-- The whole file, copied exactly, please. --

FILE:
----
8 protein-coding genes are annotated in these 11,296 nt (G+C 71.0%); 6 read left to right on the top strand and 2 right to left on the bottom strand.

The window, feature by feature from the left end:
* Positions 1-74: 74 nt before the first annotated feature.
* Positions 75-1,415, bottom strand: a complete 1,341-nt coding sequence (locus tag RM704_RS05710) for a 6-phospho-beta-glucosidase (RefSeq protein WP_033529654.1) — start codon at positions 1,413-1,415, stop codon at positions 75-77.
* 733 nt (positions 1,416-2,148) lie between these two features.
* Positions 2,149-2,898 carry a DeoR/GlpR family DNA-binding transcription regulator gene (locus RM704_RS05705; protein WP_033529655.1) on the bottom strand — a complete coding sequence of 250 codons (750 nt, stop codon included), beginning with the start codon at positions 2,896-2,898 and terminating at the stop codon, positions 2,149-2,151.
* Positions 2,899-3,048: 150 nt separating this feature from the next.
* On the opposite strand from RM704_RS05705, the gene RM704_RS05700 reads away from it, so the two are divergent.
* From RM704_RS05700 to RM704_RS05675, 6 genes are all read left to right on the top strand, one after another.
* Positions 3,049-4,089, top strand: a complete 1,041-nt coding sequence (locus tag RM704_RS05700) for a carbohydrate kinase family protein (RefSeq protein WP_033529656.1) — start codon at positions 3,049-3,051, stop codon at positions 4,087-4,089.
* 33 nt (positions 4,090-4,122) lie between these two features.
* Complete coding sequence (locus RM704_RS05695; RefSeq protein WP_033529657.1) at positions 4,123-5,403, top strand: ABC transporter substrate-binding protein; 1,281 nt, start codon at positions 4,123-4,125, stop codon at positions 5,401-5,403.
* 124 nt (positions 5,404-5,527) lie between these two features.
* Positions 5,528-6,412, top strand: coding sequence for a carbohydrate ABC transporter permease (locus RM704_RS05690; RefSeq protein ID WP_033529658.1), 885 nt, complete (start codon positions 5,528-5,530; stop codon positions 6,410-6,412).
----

8 protein-coding genes are annotated in these 11,296 nt (G+C 71.0%); 6 read left to right on the top strand and 2 right to left on the bottom strand.

The window, feature by feature from the left end:
* Positions 1-74: 74 nt before the first annotated feature.
* Positions 75-1,415, bottom strand: a complete 1,341-nt coding sequence (locus tag RM704_RS05710) for a 6-phospho-beta-glucosidase (RefSeq protein WP_033529654.1) — start codon at positions 1,413-1,415, stop codon at positions 75-77.
* 733 nt (positions 1,416-2,148) lie between these two features.
* Positions 2,149-2,898 carry a DeoR/GlpR family DNA-binding transcription regulator gene (locus RM704_RS05705; protein WP_033529655.1) on the bottom strand — a complete coding sequence of 250 codons (750 nt, stop codon included), beginning with the start codon at positions 2,896-2,898 and terminating at the stop codon, positions 2,149-2,151.
* Positions 2,899-3,048: 150 nt separating this feature from the next.
* On the opposite strand from RM704_RS05705, the gene RM704_RS05700 reads away from it, so the two are divergent.
* From RM704_RS05700 to RM704_RS05675, 6 genes are all read left to right on the top strand, one after another.
* Positions 3,049-4,089, top strand: a complete 1,041-nt coding sequence (locus tag RM704_RS05700) for a carbohydrate kinase family protein (RefSeq protein WP_033529656.1) — start codon at positions 3,049-3,051, stop codon at positions 4,087-4,089.
* 33 nt (positions 4,090-4,122) lie between these two features.
* Complete coding sequence (locus RM704_RS05695; RefSeq protein WP_033529657.1) at positions 4,123-5,403, top strand: ABC transporter substrate-binding protein; 1,281 nt, start codon at positions 4,123-4,125, stop codon at positions 5,401-5,403.
* 124 nt (positions 5,404-5,527) lie between these two features.
* Positions 5,528-6,412, top strand: coding sequence for a carbohydrate ABC transporter permease (locus RM704_RS05690; RefSeq protein ID WP_033529658.1), 885 nt, complete (start codon positions 5,528-5,530; stop codon positions 6,410-6,412).